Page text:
New teacher passionately embraces her roles as a rural educator and podcast host
As a little girl, Jillian Seid wanted to be a teacher. The WGU Washington alum and Tri Cities native remembers naively looking at teaching as simply giving some tests and stamping “good work” on top of the papers. In her second year as a math and science teacher at Mabton Junior Senior High in the Yakima Valley, she now passionately believes that being a true educator is about putting your heart and soul into your lessons. And for Seid, that means consistently showing up for the kids who need it the most, especially those in rural communities.
“It wasn’t until I started teaching in the public education system that I found my true passion, which is serving underserved kids who need someone to show up for them and to stay consistent in their lives,” she says.
Seid’s fervor to teach was delayed following her graduation in 2020 because schools had already started. She couldn’t find a full-time position, so she ended up being a long-term substitute teacher and then subbed around for the remainder of the school year at a middle school. At first, she felt discouraged that she didn’t get to teach in her own classroom. She dragged her feet to work every day. Now, she views the sub experience as a blessing in disguise.
Although Seid got her degree in elementary education, she realized her true love was teaching middle school – and teaching in a rural community. Her story was taking a new turn.
“Teaching middle school was not what I originally wanted to do. But I am so grateful for the experience. For me, working in a rural town is so important because often these kids are overlooked, and schools are short-handed. They deserve passionate teachers who strive to make learning engaging and interesting like any other student.”
Rural schools often serve as the center of social, recreational, and cultural life in their communities. In addition, they provide essential access to education and jobs, which is something that deeply resonates with Seid. She realized teaching in a rural community was instrumental to her teaching dream. She credits WGU with providing her with the flexible, affordable program she needed to complete her degree. And she credits her WGU mentor with pushing her to succeed far sooner than she expected.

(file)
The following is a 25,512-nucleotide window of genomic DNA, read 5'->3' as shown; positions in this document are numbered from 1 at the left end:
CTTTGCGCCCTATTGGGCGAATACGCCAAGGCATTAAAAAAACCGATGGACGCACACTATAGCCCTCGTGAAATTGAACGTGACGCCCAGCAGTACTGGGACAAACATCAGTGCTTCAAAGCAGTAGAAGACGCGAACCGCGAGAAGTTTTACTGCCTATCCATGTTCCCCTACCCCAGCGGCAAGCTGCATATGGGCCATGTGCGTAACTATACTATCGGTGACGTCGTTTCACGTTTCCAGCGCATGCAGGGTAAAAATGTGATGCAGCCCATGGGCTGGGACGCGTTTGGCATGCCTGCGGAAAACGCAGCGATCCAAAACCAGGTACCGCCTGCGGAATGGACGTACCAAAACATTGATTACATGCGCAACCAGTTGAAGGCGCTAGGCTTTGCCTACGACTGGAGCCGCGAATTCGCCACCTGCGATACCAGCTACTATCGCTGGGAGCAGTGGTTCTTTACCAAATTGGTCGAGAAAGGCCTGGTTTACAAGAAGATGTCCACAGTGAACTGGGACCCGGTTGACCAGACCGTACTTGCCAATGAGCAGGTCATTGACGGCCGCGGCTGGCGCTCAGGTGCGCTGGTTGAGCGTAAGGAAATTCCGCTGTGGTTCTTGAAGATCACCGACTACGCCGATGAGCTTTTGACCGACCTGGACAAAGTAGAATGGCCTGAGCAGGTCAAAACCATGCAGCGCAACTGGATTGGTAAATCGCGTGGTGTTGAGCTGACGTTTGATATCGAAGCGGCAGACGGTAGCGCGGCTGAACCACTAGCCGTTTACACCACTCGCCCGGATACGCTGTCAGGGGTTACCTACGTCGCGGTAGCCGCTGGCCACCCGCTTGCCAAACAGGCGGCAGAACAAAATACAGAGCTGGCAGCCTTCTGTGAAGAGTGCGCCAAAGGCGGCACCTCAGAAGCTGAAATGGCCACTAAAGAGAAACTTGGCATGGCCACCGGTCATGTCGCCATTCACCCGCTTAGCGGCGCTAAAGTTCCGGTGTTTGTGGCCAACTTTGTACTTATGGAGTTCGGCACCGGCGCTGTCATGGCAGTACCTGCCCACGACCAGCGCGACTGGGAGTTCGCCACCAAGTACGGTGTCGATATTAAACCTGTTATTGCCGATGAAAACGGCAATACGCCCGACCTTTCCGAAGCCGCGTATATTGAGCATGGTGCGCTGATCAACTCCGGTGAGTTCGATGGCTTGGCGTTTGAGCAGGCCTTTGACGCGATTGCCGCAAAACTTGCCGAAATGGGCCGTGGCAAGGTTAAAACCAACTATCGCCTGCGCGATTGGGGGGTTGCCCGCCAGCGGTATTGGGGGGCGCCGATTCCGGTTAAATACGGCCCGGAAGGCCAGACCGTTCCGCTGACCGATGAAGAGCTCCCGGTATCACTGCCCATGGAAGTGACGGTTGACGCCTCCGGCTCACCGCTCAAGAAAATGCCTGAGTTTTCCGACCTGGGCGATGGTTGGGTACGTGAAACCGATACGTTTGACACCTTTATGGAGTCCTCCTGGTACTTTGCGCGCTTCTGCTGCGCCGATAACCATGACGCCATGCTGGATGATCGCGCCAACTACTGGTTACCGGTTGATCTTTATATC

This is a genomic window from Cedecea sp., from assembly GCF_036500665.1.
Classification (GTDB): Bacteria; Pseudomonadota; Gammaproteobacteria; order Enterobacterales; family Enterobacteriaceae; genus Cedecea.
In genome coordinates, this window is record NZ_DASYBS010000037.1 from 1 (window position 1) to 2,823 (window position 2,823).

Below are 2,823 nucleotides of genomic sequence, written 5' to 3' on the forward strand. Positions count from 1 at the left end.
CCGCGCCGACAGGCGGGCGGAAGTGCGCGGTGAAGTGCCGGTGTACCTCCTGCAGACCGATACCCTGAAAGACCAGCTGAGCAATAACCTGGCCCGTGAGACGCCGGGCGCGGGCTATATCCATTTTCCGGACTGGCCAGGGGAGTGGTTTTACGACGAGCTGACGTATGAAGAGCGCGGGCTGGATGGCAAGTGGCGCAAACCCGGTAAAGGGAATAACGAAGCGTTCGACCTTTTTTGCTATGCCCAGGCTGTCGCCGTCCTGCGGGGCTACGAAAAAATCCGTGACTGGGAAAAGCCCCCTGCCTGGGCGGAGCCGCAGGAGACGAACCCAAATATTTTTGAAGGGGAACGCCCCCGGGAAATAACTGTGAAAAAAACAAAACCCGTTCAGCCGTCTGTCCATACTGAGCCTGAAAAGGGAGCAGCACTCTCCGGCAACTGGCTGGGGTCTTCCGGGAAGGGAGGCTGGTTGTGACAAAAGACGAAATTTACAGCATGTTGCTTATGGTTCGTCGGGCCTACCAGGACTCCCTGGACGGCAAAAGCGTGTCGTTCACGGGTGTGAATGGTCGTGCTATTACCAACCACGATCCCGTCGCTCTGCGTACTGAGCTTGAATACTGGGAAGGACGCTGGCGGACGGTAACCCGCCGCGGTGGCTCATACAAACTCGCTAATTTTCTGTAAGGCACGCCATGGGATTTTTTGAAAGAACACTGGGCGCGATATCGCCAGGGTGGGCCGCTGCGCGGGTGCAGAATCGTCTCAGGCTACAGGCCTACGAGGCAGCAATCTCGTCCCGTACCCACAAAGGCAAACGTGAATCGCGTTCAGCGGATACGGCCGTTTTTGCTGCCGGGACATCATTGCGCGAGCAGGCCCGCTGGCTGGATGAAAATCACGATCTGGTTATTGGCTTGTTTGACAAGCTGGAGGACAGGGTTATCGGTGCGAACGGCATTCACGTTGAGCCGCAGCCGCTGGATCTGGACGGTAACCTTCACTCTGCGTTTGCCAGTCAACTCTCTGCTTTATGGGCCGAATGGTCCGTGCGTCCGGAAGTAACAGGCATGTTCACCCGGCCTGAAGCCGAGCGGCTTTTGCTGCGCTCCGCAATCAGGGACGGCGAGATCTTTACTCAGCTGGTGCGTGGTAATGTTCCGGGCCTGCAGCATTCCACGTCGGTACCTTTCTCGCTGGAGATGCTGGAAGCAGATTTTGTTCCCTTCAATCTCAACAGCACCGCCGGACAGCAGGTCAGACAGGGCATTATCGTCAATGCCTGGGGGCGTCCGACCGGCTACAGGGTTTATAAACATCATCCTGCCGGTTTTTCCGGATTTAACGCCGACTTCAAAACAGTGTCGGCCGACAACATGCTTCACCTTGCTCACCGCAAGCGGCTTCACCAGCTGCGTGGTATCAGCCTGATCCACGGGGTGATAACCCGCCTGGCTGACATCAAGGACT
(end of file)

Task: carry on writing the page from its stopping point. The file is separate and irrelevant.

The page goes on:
“My mentor pushed and encouraged me to reach my goals—the goals I set for myself. They were ambitious, but I was determined. She never gave up on me or told me that I was in over my head. She told me that I could do anything I set my mind to. So, I did exactly that.”
Her passion for education continues to spark more dreams. She’s embraced a new platform to help amplify her teaching lessons: a podcast with her best friend and long-time mentor, Angela Gonzalez, who happens to be an elementary school principal at another school. This time, her audience is her fellow teachers.
The tagline for the podcast reads: A middle school teacher and an elementary school principal turned best friends? Yeah, that's us. Not only is our friendship atypical but so is the way we deliver education in our buildings. Hang out with us and hear the full spectrum of perspectives as we discuss different topics in education!”
The idea for the "Your School Scoop" podcast took flight as the two friends were having one of their regular chats.
“Angela is someone who I regularly call about issues or just to vent about what is happening at school or in my classroom. One day we were talking, and our conversation was so good that I said, ‘I wish we could hit record and let others listen to this conversation.’ And the rest is history,” Seid says. “Our goal is to make relatable content for all educators. Not giving the listeners just one perspective but the whole spectrum.”
The future looks bright for this young and very determined teacher, whose passion for education doesn’t appear to be taking a recess anytime soon. Just as she believes a true educator should put their heart and soul into their lessons, Seid wants her students to do the same in their lives.
“The lesson I want to leave my students with is to set your goals so high and don’t settle until you reach them. You are capable of whatever you set your mind to. If you have no goals, then you have no drive, and your life will become stagnant. Always strive for more.”
By Courtney Dunham, Communications Manager for WGU Northwest Region. For media or other inquiries, contact Courtney at 206.388.8926 or Courtney.firstname.lastname@example.org